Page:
Maritime Domain Awareness is important for both civilian and military applications. An important part of MDA is
detection of unusual vessel activities such as piracy, smuggling, poaching, collisions, etc. Today's interconnected sensorsystems
provide us with huge amounts of information over large geographical areas which can make the operators reach
their cognitive capacity and start to miss important events. We propose and agent-based situation management system
that automatically analyse sensor information to detect unusual activity and anomalies. The system combines
knowledge-based detection with data-driven anomaly detection. The system is evaluated using information from both
radar and AIS sensors.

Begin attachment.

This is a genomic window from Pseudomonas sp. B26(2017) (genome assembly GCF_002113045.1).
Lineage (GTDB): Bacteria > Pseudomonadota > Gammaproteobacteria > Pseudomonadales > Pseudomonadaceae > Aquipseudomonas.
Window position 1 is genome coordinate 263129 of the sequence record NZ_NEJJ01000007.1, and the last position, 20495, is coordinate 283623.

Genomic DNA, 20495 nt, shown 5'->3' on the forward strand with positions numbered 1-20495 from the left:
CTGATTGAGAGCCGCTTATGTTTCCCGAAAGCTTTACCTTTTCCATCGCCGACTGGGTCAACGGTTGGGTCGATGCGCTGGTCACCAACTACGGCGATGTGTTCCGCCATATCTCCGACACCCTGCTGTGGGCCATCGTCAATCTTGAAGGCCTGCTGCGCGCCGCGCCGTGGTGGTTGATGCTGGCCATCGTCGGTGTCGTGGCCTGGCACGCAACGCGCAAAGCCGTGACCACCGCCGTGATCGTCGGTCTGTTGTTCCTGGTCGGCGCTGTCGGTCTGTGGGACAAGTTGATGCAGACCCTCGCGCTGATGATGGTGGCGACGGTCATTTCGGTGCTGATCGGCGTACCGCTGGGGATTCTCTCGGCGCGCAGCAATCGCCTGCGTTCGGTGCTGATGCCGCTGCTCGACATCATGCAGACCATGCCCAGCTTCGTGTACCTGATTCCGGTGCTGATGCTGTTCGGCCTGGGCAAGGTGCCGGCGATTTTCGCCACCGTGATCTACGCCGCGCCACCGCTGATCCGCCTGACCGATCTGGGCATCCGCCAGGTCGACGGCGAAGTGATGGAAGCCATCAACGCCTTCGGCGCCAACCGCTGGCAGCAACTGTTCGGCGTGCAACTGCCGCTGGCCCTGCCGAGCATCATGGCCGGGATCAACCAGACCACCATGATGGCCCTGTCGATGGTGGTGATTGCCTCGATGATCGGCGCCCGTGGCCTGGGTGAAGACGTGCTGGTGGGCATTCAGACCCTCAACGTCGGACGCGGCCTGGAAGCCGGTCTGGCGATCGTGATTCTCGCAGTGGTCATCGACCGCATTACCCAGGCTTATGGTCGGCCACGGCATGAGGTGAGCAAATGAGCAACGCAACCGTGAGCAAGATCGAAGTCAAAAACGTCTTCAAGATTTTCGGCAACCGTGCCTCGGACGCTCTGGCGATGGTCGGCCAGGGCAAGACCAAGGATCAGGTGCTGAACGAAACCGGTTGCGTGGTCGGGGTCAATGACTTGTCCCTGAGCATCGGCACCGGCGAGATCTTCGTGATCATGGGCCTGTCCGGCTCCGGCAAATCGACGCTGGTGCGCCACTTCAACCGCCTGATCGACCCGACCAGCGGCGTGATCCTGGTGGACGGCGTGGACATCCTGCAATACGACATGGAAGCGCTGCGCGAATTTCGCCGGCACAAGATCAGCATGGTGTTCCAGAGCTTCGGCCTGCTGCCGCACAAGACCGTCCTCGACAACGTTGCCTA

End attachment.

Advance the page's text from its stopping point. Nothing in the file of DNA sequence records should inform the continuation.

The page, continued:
In many surveillance missions information from a large number of interconnected sensors must be analysed in real time. When using visual sensors like CCTV cameras, it is not uncommon that an operator simultaneously has to survey the information from as many as fifty to a hundred cameras. It is obvious that the probability that the operator finds interesting observations is quite low when surveying information from that many cameras. In this paper we evaluate two different approaches for automatically detecting anomalies in data from visual surveillance sensors. Using the approaches suggested here the system can automatically direct the operator to the cameras where some possibly interesting activities take place. The approaches include creating structures for representing data, building "normal models" by filling the structures with data for the situation at hand, and finally detecting deviations in new data. One approach allows detections based on the incorporation of a priori knowledge about the situation combined with data-driven analysis. The other approach makes as few assumptions as possible about the situation at hand and builds almost entirely on data-driven analysis. The proposed approaches are evaluated off-line using real-world data and the results shows that the approaches can be used in real-time applications to support operators in civil and military surveillance applications.